Pre-K Funding, Enrollment Landscape Seen Shifting
The 2012-13 school year saw modest changes both in enrollment and spending on state-funded preschool, according to a yearly analysis from an early-education research and advocacy group. But next year could see dramatic changes, as several high-profile expansions of preschool get underway.
Spending in state-run programs was $4,026 in the 2012-13 school year up from $3,990 the previous year, according to the "State of Preschool Yearbook" published by the National Institute for Early Education Research, based at Rutgers University in New Brunswick, N.J.
Enrollment also dipped by 9,200 children, a small change but notable because it is the first time NIEER has seen an enrollment drop in more than 10 years of tracking data.
This year, however, New York and Michigan approved large state preschool investments. High-profile expansions also are underway or planned in Alabama, Iowa, Minnesota, and Mississippi, among other states.
"Individual states can move forward well in advance of other states that aren't willing to do so," said W. Steven Barnett, the director of NIEER, on a May 12 briefing call with reporters announcing the report's release.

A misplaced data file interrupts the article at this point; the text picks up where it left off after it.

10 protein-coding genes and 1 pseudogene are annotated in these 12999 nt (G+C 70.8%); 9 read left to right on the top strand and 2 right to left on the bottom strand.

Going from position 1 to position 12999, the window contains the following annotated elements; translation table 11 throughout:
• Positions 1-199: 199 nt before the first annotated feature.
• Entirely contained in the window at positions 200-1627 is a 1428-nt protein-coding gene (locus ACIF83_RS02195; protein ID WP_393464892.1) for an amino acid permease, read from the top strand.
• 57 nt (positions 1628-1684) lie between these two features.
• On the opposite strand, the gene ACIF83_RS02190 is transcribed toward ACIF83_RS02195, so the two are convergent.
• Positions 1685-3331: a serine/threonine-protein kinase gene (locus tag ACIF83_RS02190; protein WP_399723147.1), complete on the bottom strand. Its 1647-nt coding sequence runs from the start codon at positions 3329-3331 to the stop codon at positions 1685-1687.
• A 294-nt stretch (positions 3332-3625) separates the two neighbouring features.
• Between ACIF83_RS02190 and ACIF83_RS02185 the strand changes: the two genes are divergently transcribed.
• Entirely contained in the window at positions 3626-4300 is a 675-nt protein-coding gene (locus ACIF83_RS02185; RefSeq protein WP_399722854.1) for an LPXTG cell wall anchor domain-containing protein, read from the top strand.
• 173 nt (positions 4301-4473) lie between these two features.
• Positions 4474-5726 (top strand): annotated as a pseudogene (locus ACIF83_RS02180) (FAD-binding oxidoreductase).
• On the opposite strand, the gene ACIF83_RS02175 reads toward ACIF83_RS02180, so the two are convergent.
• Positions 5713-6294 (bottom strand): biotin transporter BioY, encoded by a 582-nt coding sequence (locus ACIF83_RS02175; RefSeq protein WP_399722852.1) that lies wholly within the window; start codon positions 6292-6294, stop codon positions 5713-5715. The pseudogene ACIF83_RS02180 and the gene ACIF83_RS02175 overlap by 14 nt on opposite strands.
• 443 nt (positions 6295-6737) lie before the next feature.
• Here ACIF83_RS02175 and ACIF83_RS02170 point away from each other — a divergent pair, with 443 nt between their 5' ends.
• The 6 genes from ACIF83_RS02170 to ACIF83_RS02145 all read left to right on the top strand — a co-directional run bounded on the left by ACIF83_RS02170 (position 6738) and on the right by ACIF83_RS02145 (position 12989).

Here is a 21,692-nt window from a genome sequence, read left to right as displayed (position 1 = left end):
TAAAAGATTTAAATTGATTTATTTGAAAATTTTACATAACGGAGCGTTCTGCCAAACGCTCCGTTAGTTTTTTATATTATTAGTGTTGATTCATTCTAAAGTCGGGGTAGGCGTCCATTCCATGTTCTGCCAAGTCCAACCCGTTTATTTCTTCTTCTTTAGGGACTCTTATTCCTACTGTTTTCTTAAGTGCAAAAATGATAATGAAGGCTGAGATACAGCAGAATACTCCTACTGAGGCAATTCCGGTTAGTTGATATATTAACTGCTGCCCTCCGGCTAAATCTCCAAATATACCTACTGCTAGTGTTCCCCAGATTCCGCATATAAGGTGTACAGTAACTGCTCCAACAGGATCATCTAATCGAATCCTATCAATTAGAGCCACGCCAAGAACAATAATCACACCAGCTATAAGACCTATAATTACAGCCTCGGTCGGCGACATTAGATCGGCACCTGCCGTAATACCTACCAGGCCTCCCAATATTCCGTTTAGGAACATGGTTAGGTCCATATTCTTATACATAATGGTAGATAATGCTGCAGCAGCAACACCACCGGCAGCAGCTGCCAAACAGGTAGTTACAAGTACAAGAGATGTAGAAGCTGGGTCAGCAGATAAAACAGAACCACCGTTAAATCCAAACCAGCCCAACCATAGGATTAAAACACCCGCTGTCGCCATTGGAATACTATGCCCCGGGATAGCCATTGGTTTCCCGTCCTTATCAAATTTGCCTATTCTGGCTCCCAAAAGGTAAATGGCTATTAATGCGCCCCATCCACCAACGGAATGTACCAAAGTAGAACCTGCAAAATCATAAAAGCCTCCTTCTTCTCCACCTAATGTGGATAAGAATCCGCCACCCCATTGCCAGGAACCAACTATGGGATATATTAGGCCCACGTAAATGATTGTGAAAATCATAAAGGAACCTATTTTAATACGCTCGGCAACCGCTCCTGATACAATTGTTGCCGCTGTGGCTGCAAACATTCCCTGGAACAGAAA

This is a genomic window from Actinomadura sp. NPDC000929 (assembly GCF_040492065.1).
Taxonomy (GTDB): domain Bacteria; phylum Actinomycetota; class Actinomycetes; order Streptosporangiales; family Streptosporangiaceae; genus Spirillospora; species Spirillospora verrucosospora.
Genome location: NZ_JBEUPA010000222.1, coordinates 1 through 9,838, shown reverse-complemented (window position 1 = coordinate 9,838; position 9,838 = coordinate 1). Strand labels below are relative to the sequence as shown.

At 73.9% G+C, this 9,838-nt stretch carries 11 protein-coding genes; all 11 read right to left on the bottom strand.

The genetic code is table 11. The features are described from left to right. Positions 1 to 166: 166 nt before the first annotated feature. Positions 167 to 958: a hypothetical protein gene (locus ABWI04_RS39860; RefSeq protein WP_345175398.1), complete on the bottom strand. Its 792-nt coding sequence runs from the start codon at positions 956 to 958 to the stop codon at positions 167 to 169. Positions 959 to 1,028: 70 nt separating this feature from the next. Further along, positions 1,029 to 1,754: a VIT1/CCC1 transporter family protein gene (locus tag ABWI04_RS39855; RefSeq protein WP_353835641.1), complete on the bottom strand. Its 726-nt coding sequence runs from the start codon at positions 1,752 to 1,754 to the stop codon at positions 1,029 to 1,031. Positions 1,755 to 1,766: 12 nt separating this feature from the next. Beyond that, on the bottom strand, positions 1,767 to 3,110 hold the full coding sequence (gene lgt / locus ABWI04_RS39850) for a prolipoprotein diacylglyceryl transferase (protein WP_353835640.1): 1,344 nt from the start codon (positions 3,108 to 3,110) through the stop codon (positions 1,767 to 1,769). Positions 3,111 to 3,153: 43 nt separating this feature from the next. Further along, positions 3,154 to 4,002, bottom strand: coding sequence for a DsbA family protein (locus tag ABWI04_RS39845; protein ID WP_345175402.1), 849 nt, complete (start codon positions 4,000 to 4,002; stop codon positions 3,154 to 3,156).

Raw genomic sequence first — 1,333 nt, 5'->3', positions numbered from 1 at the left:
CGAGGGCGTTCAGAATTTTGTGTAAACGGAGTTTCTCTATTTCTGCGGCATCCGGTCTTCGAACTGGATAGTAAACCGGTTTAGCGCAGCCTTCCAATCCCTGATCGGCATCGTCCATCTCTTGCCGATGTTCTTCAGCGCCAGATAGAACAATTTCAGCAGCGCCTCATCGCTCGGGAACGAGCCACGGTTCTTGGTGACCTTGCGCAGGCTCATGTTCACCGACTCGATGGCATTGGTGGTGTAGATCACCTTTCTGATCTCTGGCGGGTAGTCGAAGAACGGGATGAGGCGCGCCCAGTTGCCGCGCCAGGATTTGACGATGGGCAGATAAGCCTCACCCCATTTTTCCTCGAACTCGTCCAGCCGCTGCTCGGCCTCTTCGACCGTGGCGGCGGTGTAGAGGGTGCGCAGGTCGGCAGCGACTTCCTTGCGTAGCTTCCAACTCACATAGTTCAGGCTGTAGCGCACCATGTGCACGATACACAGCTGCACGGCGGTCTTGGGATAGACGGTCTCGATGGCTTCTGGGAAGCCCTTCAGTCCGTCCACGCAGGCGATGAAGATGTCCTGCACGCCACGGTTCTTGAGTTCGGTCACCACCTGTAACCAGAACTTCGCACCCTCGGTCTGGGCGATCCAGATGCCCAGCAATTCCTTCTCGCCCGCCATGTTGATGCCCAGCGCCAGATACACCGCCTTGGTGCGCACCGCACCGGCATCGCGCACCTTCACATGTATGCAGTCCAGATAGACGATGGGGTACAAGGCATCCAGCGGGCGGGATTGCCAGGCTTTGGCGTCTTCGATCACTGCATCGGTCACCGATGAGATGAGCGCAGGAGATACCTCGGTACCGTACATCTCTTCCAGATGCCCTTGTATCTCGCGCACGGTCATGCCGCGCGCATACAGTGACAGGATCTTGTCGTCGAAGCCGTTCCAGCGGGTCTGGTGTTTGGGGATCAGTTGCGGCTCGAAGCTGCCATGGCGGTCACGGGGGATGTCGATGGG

The funding increase in 2012-13, which totaled about $30 million, does not make up for a sharp decline in investments between the 2010-11 and the 2011-12 academic years. Per-child spending dropped by $428 over that time period.
The 41 states (including the District of Columbia) that offer state-funded preschool programs enroll about 1.1 million 4-year-olds and 200,000 3-year-olds. Per-pupil state funding for preschool increased in 2012-13 from the year before, though it has not reached the levels from previous years.
But the most recent decline in enrollment did not affect the overall percentage of young children served by the 40 states and the District of Columbia that offer state-funded early education: approximately 28 percent of the nation's 4-year-olds and 4 percent of 3-year-olds are served in such programs. As in previous years, the District of Columbia leads the other jurisdictions by providing preschool to 94 percent of the city's 4-year-olds and 80 percent of its 3-year-olds.
In contrast, Rhode Island provides publicly funded programs for just 1 percent of its 4-year-olds, or 144 children, according to the yearbook.
(Nationwide, about 1.1 million additional 3- and 4-year-olds are served by Head Start, a federal program, and through special education early-intervention programs, but the NIEER publication focuses on state-funded programs.)
Even the decrease in children served offers a small silver lining, Mr. Barnett said. In prior years, states had been prone to maintaining the number of preschool slots available even while cutting back on funding, which NIEER sees as a problem affecting preschool quality, he said.
In 2012-13, "they didn't try to hold on to enrollment and just cut quality," he said.
Next year's analysis could capture changes such as the recently approved measure in New York, where lawmakers voted earlier this year to devote $1.5 billion over five years to early-childhood education statewide. The bulk of the funding is going to New York City, which has responded with a major recruitment effort for enrollment.